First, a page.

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The verdict on childrens pamper parties
Pamper parties. Grown ups either love them or hate them. Some parents say "it's the best thing their child has ever experienced" to others who are utterly horrified that such things exist claiming they impact the natural development of children causing them to become more self obsessed.
Conservative society has even gone as far as saying "such parties are sexualising little girls and the use of make-up, nails, non alcoholic toasts are totally unnecessary as you are effectively teaching children to imitate adults".
The owner of TotallyPamper.me said: "I can't comment on how other pamper companies carry out their parties. I can only comment on how we do things here at TotallyPamper.me.
A dab of child friendly cream mask with some pretend cucumber eye patches, whilst your feet are soaked in a toy battery operated child's footspa is hardly mimicking the adult world.
A dash of glitter dust is not going to convert a child into a make up obsessed monster. Under no circumstance do we use adult makeup as little girls do not need to be costmetically enhananced which is what traditional make-up is used for.
I recently saw a top childrens pamper party company boasting about their new MAC cosmetic range and I admit, as a mother to two little girls, this alarms me as these are clearly adult make-up products designed for adult faces. Light glitters, glosses and shimmers designed for children is as far as we go and in my opinion, this does not equate to make-up which is why we refuse to freely use the term "make-up". Bindis, face art and face gems are child and age appropriate and are a great alternative. In fact, one could argue that face painting is a closer relative to make-up!
With regard to our flutes, the little girls are estactic when they get to hold our liquid sensored illuminated magic plastic flutes filled with flavoured mineral water whilst we sing the happy birthday song. There nothing better than holding an fluorescent object when we do the 'red carpet Hollywood photography'. We are certainly not encouraging the girls to imitate adult alcohol drinking. I struggle to understand how this would encourge a child to want to drink alcohol.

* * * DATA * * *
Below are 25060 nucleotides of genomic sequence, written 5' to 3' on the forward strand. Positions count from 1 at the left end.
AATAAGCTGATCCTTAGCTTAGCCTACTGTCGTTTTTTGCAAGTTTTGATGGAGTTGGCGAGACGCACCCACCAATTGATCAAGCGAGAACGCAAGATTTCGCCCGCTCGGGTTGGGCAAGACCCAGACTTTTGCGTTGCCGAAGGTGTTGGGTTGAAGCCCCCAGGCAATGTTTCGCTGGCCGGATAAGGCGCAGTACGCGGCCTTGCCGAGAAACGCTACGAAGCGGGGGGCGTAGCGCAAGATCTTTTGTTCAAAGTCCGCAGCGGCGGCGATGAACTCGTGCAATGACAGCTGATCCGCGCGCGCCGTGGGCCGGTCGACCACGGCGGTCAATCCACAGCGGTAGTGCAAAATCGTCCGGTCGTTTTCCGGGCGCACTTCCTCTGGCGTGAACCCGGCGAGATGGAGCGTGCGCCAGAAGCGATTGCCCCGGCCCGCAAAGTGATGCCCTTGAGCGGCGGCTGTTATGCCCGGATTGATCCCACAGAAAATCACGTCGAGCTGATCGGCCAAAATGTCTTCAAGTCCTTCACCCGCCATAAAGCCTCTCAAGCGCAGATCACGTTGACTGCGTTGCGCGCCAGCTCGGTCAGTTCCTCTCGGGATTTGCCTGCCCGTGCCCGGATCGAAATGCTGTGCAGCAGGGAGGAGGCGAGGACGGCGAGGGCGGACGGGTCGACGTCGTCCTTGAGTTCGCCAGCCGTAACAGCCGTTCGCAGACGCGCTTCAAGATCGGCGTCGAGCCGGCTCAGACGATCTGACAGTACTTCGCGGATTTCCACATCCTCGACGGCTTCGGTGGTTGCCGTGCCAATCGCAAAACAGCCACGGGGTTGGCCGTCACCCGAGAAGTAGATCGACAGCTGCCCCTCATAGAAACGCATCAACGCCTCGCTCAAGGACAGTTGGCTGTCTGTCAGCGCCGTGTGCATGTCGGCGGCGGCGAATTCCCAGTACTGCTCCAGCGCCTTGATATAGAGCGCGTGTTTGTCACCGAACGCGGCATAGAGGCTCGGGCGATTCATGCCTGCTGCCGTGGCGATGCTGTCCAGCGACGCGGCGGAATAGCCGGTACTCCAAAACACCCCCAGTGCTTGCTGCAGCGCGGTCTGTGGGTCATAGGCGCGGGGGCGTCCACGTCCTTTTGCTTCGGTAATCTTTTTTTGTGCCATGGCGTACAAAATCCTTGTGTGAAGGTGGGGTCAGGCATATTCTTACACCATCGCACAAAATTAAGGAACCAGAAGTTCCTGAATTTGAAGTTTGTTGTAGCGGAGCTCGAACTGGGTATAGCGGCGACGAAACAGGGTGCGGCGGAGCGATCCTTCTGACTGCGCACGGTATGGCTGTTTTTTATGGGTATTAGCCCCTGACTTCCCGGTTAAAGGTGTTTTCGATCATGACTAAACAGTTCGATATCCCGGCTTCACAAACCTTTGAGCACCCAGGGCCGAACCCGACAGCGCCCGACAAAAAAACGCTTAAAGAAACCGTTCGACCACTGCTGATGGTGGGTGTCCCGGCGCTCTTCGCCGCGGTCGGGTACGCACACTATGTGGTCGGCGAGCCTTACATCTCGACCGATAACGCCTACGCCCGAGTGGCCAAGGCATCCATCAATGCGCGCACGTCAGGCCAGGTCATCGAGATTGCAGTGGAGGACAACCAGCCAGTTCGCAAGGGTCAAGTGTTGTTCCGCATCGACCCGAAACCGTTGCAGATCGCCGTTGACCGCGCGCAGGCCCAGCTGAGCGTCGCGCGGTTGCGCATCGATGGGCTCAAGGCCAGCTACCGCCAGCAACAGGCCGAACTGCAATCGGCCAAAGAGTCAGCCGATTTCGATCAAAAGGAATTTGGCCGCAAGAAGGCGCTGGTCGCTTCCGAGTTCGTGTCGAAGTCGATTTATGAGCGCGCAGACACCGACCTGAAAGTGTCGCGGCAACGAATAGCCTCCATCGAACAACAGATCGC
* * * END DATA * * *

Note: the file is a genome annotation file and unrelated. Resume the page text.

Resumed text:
All we do is pamper little girls. We convert their living room into a girly zone with fun colours and we make them feel loved and special. We are imitating a spa experience using child friendly products and fun props and we offer a fun photo shoot at the end from which we send mums a slideshow and printed photography album. It's a lovely and very innocent concept.
The girls enjoy every aspect from the relaxing spa meditation music, the treatments, braclet making, popcorn, karoke, doing the strike a pose excercise and so on. And let's face it, it's a great deal more exciting than jelly and ice cream. I for one loved this concept. In fact, so much so that after I ordered a party for my 6 year old daughter, I decided to create a 'child friendly' business out of it concentrating on quality and value.
I've got two daughters and I can honestly say that they are naturally more inquisitive of all things girly such as dressing up, princesses and so on. My son on the other hand is into action men and Starwars! My girls love pinks opposed to shades like green or blue. Glitter absolutely makes their eyes light up. Now I'm not trying to reinforce harmful gender steriotypes but most girls up to a certain age do prefer girly things.
If you look into the psychology behind it, then perhaps us mothers and society in general are to blame for shaping our child's taste buds. There are plentely of arguments regarding gender parties, toys and products. Had I introduced my daughters to non girly shades, kept her away from princesses and hearts, dollies and dressing up from birth, then I'm sure that I'd have two tom boys on my hands. Or maybe not. Who knows?
My youngest daughter is only 18 months and I can honestly say, when she potters around the room with her tiara headband on, my handbag on her arm and my heels on (despite wearing them the wrong way around), it's the most beautiful thing in the world. No one encourages her to do such things. She is simply role playing.
Pamper parties are just a natural progression in the world of role play and imagination. They aren't a everyday thing. Just like chocolate, they are designed to be a rare treat. You get pamper salons for dogs and pets and so what's wrong in giving some 'child friendly' pampering to your princess? Everything in controlled moderation. Let little girls be girls!"